Apple's iTunes store reportedly catches the government's attention
Attention this week has turned to the pricing of music at online retailers, with indications that the Department of Justice has begun looking into promotional strategies by Apple Inc. and Amazon.com Inc. Any probes are said to be in the "preliminary" stages, according to those familiar with the department's questioning, but are focused on whether Apple leaned on labels not to participate in Amazon's $3.99 "daily deal" promotions.
The Justice Department's deputy director of public affairs, Gina Talamona, declined to comment on the matter, neither confirming nor denying the inquest. Representatives from Apple and Amazon had earlier declined to comment to The Times. Yet all four music labels -- EMI Music, Sony Music Entertainment, Universal Music Group and Warner Music Group -- were contacted by Justice Department officials several weeks ago, sources told The Times' Alex Pham.
Amazon's low-priced fire sales are nothing new, as the digital retailer has tried to gain traction on Apple's iTunes store, the world's largest music retailer. U2's "No Line on the Horizon," for instance, was discounted to $3.99 during its first week of release, and Grizzly Bear's "Veckatimest" posted high digital sales numbers after being given the nice price of $3.99 in its first week, with 13,000 of its first-week sales of 33,000 coming from the digital marketplace .
There are certainly indications that Amazon's sales are boosting numbers. Just last week, Mumford & Sons' "Sigh No More," the debut from the English folk rockers, saw an 80% sales boost, up from 3,000 to more than 5,000. The album was available last week on Amazon at $3.99, and was recommended to fans of the Fleet Foxes.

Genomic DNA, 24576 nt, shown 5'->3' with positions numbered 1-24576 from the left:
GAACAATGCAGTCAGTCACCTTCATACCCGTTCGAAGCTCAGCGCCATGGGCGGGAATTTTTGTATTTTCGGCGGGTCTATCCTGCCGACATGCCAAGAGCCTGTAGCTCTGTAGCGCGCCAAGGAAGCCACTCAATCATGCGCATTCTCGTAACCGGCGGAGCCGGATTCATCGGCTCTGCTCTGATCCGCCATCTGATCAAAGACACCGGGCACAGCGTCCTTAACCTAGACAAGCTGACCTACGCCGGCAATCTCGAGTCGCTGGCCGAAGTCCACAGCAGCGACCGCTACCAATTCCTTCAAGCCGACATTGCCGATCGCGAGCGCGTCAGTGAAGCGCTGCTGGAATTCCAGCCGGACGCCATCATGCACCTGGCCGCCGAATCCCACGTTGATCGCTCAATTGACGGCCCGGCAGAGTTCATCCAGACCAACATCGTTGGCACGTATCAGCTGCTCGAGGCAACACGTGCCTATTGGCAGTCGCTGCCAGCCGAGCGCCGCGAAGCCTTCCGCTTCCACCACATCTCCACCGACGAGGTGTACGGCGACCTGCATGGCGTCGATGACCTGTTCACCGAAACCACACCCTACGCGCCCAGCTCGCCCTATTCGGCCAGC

What's raised eyebrows, however, is Amazon's recent push to have an exclusive sales window for titles that are part of the promotion, and Apple's alleged nudging of labels not to participate. Billboard Magazine wrote of the retail drama in March, noting that major releases from the likes of Mariah Carey and Vampire Weekend had been sold at discounted prices one day in advance of the industry's typical Tuesday release date.
Billboard quoted an anonymous industry executive, noting that Apple complained when Amazon's "promotion morphed into something where the labels make arrangements to provide an exclusive selling window with Amazon for a big release expected to do a lot of business on street date."
"When that happened," the executive told Billboard, "iTunes said, 'Enough of that.' " Billboard wrote that executives at such labels as Capitol and Jive then declined to participate in the Amazon promotions.
The alleged Justice Department inquiry was first reported by the New York Times on Tuesday afternoon.
The Amazon-Apple digital price wars have made for an intriguing battle in the music space. When Green Day's "21st Century Breakdown" was released last year, fans who bought the album online on its first day could choose between a $4.99 download on Amazon.com or a $14.99 download from Apple's iTunes store.
Amazon has been heavily discounting the cost of the album, as labels have decried the rapidly declining value of the CD. Overall music sales are down 19% this week from the comparable week last year, and as Amazon has been lowering the cost of music, Apple's iTunes store has experiment with higher-priced downloads, upping the price from 99 cents to $1.29 on hot tracks.
Apple's iTunes store remains the dominant player, however. According to the most recent data from marketing research agency the NPD Group, the iTunes store owns 70% of the digital marketplace, whereas Amazon boasts a 12% share. Amazon's position is growing, however, up four percentage points since the first quarter of 2009.
-- Todd MartensVisit Amazon’s MP3 page for daily deals
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